Bad Habits

Square Mama revives dead comedy. Bad idea.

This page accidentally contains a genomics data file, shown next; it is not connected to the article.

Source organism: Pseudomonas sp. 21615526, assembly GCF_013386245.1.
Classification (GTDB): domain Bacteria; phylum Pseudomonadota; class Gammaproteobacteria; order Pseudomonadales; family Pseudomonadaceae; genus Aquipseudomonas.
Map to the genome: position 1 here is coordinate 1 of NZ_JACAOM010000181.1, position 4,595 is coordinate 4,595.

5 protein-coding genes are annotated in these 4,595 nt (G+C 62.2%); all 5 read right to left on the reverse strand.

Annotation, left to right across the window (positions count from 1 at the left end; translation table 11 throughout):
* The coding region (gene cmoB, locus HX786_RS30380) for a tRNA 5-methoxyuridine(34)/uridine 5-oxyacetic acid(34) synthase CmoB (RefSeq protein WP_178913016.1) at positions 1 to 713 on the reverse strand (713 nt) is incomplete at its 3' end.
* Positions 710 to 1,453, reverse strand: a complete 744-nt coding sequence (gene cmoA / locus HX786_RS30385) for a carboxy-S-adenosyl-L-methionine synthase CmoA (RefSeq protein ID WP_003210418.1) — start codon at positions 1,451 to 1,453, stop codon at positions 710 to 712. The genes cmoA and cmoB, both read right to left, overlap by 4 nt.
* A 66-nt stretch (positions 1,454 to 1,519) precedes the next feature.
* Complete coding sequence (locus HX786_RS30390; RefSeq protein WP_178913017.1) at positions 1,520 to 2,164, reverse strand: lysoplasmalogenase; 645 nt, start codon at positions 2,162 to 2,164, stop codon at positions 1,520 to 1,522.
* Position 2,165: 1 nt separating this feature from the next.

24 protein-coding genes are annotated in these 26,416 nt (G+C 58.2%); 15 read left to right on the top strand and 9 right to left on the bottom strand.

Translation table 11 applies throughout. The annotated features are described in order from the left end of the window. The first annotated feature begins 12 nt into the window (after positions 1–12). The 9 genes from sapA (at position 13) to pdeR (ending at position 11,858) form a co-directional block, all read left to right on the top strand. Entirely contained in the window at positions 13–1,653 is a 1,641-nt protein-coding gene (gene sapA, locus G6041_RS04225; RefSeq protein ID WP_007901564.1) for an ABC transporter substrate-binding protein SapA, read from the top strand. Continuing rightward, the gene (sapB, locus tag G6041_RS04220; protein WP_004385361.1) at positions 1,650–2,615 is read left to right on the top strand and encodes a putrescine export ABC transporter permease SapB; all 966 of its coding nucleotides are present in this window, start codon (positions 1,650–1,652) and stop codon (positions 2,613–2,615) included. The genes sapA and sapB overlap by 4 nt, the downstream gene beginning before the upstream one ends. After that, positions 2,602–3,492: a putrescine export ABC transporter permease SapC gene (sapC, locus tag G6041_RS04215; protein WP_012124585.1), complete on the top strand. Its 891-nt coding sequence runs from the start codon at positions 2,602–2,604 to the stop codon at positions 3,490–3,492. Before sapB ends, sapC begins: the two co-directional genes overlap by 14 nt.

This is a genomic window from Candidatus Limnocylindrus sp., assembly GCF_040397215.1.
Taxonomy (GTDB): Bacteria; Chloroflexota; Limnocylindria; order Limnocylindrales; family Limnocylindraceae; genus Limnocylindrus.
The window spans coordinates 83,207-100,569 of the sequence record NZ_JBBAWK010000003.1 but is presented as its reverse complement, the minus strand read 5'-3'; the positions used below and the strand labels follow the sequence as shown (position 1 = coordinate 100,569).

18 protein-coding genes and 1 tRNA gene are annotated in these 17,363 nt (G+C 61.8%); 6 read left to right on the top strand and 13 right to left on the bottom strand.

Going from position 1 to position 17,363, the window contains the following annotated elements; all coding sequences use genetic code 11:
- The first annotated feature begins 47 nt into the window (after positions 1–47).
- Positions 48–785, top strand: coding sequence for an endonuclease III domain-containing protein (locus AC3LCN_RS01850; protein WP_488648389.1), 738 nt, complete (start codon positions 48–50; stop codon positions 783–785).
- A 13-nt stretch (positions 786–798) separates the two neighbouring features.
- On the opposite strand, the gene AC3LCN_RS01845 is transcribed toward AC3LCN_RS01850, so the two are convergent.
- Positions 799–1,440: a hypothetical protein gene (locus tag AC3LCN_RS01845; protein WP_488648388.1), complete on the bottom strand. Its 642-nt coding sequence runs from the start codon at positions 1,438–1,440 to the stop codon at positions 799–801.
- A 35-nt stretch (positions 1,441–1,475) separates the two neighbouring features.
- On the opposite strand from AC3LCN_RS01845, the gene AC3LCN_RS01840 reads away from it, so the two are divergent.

This is the inaugural production of new Bay Area-based theater company Square Mama. Its mission is to revive plays that, for one reason or another, closed on Broadway or never made it to San Francisco before getting due acclaim. This is an excellent but risky idea, because perhaps many of these plays closed for good reason. In the case of Terrence McNally's comedy Bad Habits, it was because of a severely flawed script. The concept is great: two one-acts, back-to-back, each set in a different medical retreat with radically different treatments. The first rehab encourages patients to indulge in their bad habits, while the second forbids every possible pleasure. The entire cast is hilarious, especially in the smaller roles: Remi Barron as the German butler wanting to give patients “rubdowns,” Raúl Ramón Rubio as the Japanese S&M sex fiend, and Brian O'Conner channeling Bill Murray as the lecherous maintenance man (“I got desires, and I like to do 'em!”) are brilliant. Too bad McNally offers us no plot or real drama. As a result, we're left with an unfinished and unsatisfying product despite the promising setup.

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